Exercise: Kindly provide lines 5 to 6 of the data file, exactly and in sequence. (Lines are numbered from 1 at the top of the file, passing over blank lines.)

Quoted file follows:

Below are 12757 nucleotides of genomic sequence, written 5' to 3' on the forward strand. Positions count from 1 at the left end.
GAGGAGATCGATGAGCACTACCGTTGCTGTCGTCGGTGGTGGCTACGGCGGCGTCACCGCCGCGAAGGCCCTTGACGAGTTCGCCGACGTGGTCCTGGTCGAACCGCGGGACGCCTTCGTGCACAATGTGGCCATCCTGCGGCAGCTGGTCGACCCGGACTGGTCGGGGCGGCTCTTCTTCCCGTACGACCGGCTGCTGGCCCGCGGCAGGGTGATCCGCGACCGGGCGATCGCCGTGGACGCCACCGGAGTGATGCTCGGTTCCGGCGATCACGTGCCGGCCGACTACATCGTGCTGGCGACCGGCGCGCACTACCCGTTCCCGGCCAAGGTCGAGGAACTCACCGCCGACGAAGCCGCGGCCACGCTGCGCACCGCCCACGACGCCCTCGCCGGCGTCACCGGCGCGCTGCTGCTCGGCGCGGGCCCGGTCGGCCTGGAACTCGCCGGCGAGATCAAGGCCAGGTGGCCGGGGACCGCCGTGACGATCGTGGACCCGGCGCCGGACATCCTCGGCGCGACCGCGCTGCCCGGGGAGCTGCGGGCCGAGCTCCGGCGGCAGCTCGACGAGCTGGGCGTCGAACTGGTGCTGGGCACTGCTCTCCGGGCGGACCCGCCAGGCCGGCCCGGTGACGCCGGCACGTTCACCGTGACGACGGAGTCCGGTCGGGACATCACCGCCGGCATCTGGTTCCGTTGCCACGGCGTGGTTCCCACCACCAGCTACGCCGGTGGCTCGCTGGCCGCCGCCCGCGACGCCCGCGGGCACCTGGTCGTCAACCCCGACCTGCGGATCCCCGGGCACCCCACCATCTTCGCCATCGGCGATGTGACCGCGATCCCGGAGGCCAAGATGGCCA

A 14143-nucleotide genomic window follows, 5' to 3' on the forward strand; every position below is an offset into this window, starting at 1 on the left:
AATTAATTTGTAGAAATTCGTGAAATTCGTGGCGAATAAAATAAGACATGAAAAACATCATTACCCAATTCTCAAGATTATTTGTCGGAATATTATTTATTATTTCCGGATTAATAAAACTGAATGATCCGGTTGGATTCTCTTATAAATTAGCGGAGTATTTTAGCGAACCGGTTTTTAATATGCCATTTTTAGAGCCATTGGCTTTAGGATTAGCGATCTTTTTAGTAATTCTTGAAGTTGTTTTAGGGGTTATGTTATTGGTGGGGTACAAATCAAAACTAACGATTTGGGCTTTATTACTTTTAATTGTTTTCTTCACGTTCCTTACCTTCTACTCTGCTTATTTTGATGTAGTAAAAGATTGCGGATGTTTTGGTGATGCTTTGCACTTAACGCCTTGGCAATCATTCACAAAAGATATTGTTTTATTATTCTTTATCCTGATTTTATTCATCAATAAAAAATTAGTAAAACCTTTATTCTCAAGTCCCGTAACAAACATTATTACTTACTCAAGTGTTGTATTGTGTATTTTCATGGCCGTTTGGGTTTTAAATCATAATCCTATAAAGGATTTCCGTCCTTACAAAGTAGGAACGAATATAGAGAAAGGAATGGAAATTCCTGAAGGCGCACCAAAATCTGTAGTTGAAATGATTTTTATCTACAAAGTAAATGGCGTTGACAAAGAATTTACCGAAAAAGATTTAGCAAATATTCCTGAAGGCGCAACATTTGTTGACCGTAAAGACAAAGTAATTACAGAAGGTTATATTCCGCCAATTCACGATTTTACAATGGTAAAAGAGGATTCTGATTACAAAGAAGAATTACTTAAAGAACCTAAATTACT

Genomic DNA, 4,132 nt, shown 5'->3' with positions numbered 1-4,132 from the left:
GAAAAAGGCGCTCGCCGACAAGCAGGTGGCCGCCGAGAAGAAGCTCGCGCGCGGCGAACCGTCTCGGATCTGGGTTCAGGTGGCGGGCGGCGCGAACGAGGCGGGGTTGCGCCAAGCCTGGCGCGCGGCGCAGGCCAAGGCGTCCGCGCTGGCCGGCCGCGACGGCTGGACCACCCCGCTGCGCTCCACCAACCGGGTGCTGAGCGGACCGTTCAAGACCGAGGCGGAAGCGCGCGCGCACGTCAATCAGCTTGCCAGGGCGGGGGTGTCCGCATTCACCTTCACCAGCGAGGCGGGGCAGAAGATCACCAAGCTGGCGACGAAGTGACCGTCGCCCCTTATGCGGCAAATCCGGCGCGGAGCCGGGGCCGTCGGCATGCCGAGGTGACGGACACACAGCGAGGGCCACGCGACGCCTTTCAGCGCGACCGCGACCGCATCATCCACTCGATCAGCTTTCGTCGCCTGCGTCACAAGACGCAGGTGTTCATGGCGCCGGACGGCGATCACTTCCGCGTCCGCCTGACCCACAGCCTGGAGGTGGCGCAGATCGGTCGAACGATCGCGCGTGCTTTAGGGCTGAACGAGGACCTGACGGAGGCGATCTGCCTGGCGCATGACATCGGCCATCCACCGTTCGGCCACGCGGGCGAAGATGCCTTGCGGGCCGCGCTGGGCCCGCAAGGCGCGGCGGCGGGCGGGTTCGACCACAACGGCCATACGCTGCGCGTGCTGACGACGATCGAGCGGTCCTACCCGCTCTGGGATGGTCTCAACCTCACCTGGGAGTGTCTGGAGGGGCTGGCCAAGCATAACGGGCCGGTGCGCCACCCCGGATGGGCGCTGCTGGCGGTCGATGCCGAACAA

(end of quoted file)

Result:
Genomic DNA, 4,132 nt, shown 5'->3' with positions numbered 1-4,132 from the left:
GAAAAAGGCGCTCGCCGACAAGCAGGTGGCCGCCGAGAAGAAGCTCGCGCGCGGCGAACCGTCTCGGATCTGGGTTCAGGTGGCGGGCGGCGCGAACGAGGCGGGGTTGCGCCAAGCCTGGCGCGCGGCGCAGGCCAAGGCGTCCGCGCTGGCCGGCCGCGACGGCTGGACCACCCCGCTGCGCTCCACCAACCGGGTGCTGAGCGGACCGTTCAAGACCGAGGCGGAAGCGCGCGCGCACGTCAATCAGCTTGCCAGGGCGGGGGTGTCCGCATTCACCTTCACCAGCGAGGCGGGGCAGAAGATCACCAAGCTGGCGACGAAGTGACCGTCGCCCCTTATGCGGCAAATCCGGCGCGGAGCCGGGGCCGTCGGCATGCCGAGGTGACGGACACACAGCGAGGGCCACGCGACGCCTTTCAGCGCGACCGCGACCGCATCATCCACTCGATCAGCTTTCGTCGCCTGCGTCACAAGACGCAGGTGTTCATGGCGCCGGACGGCGATCACTTCCGCGTCCGCCTGACCCACAGCCTGGAGGTGGCGCAGATCGGTCGAACGATCGCGCGTGCTTTAGGGCTGAACGAGGACCTGACGGAGGCGATCTGCCTGGCGCATGACATCGGCCATCCACCGTTCGGCCACGCGGGCGAAGATGCCTTGCGGGCCGCGCTGGGCCCGCAAGGCGCGGCGGCGGGCGGGTTCGACCACAACGGCCATACGCTGCGCGTGCTGACGACGATCGAGCGGTCCTACCCGCTCTGGGATGGTCTCAACCTCACCTGGGAGTGTCTGGAGGGGCTGGCCAAGCATAACGGGCCGGTGCGCCACCCCGGATGGGCGCTGCTGGCGGTCGATGCCGAACAA